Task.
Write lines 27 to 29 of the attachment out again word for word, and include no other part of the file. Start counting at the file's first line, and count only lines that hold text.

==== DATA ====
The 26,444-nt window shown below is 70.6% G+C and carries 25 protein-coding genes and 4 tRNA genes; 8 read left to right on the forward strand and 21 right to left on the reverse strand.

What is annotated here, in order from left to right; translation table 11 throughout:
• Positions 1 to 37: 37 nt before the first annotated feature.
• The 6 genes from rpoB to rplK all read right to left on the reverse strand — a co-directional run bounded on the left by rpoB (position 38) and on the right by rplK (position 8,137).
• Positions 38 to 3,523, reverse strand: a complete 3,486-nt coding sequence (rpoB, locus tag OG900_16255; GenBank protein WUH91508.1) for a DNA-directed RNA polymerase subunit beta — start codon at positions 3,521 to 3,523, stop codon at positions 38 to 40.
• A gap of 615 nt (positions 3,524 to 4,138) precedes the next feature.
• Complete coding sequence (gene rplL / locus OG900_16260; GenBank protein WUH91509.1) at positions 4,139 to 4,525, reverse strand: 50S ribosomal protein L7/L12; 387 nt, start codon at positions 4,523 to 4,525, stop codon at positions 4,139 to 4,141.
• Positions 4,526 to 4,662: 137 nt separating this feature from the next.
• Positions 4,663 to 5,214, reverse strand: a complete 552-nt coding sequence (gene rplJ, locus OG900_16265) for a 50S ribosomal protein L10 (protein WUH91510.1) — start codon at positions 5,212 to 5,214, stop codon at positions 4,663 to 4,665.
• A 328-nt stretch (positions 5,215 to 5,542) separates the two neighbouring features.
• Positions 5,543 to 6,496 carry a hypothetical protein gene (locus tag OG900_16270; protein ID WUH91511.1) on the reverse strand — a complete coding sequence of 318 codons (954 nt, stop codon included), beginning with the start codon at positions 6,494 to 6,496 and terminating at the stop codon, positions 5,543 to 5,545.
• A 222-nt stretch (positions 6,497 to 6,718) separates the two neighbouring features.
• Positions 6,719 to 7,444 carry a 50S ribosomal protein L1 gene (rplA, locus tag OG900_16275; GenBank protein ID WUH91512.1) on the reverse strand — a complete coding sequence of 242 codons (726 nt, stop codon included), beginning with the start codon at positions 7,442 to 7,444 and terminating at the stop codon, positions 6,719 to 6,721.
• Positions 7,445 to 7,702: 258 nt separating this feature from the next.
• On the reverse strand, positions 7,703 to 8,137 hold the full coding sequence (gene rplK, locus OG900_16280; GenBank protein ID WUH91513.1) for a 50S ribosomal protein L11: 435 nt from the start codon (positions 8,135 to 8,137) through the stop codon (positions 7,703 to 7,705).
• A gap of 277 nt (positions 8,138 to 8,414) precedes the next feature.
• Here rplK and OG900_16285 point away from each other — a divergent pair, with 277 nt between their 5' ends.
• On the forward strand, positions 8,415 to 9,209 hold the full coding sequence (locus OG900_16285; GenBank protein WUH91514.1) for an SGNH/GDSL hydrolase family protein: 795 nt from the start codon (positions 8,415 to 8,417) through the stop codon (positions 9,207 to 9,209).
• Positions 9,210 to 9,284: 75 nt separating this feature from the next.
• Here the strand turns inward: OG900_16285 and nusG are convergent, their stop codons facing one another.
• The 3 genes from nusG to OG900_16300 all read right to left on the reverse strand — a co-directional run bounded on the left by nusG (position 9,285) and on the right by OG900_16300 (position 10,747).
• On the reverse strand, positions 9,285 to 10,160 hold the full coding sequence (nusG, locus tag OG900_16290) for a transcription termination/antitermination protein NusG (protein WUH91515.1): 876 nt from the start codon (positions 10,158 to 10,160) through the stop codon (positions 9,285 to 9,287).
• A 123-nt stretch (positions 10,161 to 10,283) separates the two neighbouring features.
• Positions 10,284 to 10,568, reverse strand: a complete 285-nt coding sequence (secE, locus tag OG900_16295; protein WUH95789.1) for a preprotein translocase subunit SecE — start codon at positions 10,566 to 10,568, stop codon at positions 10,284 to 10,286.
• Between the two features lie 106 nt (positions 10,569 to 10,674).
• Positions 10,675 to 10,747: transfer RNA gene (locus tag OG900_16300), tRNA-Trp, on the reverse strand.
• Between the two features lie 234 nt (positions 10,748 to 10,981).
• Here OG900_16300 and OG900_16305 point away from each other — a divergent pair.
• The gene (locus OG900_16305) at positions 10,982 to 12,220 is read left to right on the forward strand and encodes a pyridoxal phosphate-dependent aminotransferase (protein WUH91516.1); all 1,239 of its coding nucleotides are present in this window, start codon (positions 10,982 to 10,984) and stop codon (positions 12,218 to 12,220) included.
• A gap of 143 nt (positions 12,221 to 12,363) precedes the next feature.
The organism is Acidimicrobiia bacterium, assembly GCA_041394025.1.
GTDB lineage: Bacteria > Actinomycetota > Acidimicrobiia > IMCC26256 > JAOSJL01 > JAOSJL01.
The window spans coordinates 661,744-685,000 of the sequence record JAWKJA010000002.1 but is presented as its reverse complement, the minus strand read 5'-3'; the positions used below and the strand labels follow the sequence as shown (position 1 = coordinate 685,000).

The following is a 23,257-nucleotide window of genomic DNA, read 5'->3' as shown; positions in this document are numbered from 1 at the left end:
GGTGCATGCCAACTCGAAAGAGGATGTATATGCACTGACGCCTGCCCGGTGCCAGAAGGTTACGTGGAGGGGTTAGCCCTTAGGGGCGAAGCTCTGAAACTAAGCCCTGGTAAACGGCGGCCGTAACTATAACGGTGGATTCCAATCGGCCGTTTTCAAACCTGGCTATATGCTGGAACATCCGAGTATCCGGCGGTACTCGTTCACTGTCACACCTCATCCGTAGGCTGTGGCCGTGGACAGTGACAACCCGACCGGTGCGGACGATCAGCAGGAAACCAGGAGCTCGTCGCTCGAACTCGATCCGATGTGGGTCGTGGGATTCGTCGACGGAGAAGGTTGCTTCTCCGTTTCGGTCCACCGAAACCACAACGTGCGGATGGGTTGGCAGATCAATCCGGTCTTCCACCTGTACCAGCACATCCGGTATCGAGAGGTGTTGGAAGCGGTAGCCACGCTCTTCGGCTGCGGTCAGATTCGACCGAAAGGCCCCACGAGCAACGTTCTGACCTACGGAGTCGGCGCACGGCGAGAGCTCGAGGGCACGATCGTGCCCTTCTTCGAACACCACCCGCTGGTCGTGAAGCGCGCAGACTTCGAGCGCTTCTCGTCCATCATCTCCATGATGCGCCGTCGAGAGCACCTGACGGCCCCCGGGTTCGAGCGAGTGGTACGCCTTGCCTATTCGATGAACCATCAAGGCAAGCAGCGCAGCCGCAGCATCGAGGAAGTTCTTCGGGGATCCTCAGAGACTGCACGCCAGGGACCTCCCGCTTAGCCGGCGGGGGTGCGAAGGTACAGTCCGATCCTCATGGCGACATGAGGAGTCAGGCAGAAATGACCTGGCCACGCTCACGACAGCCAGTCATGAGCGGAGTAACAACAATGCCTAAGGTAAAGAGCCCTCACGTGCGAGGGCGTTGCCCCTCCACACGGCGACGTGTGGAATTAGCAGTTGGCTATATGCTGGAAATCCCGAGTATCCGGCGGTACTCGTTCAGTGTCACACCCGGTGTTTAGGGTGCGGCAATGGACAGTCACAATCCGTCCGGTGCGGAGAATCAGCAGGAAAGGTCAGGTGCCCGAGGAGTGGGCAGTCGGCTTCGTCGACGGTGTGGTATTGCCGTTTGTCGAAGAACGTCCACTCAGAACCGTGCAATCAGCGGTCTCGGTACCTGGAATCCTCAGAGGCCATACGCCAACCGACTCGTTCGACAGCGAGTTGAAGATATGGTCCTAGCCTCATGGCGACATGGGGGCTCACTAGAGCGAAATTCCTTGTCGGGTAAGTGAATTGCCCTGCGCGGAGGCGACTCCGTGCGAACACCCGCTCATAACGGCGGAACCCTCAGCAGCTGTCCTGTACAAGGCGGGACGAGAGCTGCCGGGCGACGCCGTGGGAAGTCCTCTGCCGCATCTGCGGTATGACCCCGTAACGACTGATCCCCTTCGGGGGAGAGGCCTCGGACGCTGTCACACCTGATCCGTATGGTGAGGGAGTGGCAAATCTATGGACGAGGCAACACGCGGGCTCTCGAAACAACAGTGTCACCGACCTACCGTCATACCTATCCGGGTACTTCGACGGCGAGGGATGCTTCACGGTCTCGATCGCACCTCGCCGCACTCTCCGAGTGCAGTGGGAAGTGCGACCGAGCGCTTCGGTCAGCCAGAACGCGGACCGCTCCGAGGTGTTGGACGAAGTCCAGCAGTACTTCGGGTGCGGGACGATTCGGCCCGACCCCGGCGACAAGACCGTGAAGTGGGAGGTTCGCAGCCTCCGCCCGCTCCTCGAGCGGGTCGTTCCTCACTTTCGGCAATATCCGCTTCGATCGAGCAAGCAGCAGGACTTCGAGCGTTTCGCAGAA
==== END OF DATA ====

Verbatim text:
• Between the two features lie 234 nt (positions 10,748 to 10,981).
• Here OG900_16300 and OG900_16305 point away from each other — a divergent pair.
• The gene (locus OG900_16305) at positions 10,982 to 12,220 is read left to right on the forward strand and encodes a pyridoxal phosphate-dependent aminotransferase (protein WUH91516.1); all 1,239 of its coding nucleotides are present in this window, start codon (positions 10,982 to 10,984) and stop codon (positions 12,218 to 12,220) included.